Salt Dough was actually a favorite manipulative in our house--although not in the traditional sense. But since the goal for motion is "mindless and repetitive", salt dough qualifies nicely. Using cardboard and masking tape, I threw together a loosely constructed Ancient Egyptian house. I read "The Golden Goblet" to my Sizzler, he took a pinch of salt dough and affixed to the model. Repeat. Repeat. It kept his hands busy, and his ears listening. And this was the final product.
HANDWRITING GAME. My son would fall apart whenever I took out "the handwriting workbook" Enter: Bear Belly Bingo-a way to practice handwriting without knowing it. There's a 4x4 grid on the bear. Your child randomly draws a box number (B-2, R-4, etc.), finds his square using these coordinates (a MATH skill by the way), draws a "Patterns" card, (which uses same motions as letters) then fills in the square with that pattern. First one to get four in a row wins.
I'm such a big believer in homemade manipulatives. They're cheap. They're easy. Once I realized my kids couldn't learn unless they moved, manipulatives became a mainstay of our schooling. I thought I'd share one of the very first things I ever made for my kids.
"Going Fishing" simply means using a stick with a string, to which a magnet has been attached. The "fish" are 3x5 cards on the floor with a paper clip on them. We've also fished up math problems, the names of states which must then be colored in on a blank map; colors; latin root words matched to their meanings or derivatives. You name it. This idea basically takes ANY lesson and makes it more fun if the answers lie on the bellies of the fish swimming around on the floor.
We played MATH WAR so many, many times over the years. It works just like regular War, but instead of each player turning over a single card, they each turn over 2. Then they add their two cards to determine whose SUM wins that round. If they need practice with multiplication instead, then you take the PRODUCT of the 2 cards to determine who wins. Great way to practice math facts without a pencil.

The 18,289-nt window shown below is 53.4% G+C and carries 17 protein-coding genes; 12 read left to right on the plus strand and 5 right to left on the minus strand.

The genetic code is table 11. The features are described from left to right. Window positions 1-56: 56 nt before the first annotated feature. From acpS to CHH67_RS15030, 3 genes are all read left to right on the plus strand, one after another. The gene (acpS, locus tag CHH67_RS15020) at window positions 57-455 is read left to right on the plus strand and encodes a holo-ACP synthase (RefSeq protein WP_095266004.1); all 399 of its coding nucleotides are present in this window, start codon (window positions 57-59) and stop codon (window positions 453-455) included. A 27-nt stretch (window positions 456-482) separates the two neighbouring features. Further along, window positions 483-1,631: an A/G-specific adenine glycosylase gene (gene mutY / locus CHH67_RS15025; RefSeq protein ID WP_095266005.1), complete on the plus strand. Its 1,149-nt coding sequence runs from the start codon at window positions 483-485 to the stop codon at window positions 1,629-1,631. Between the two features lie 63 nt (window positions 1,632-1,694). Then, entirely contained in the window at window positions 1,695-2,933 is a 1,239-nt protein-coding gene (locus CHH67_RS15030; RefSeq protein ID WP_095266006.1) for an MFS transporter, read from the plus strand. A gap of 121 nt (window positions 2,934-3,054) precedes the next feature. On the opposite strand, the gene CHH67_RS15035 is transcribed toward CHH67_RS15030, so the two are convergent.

We used this game to review practically anything. If it was math, I'd ask a question. If he got it right, he'd spin the spinner and proceed. This was easy to use with two or three kids (each as their own team). You would simply adjust your questions to fit what area of study needed reviewing. I loved this game for its versatility.
Stickers for Math. For simple math workbook problems, put the answers on a page of stickers. Then when your child does a problem, instead of writing the answer, they peel-and-stick the answer. They still have to do the computational work in their heads, but once again, we have a pencil-free way to show what they know.
Let's pull out a science manipulative today. This was a VERY simple rendering of a skeleton. The backs of the pieces had the medical name and the more common name of the bone. I would just have them piece the skeleton together every so often and then check their work.
This was another early counting game. We called it "Snakes in their Beds". I've always loved games that use envelopes because a) they're cheap and b) they travel well. You can grab them and have your child do their work in the car. ---which. . .let's face it, is where we spent 90% of our time anyway!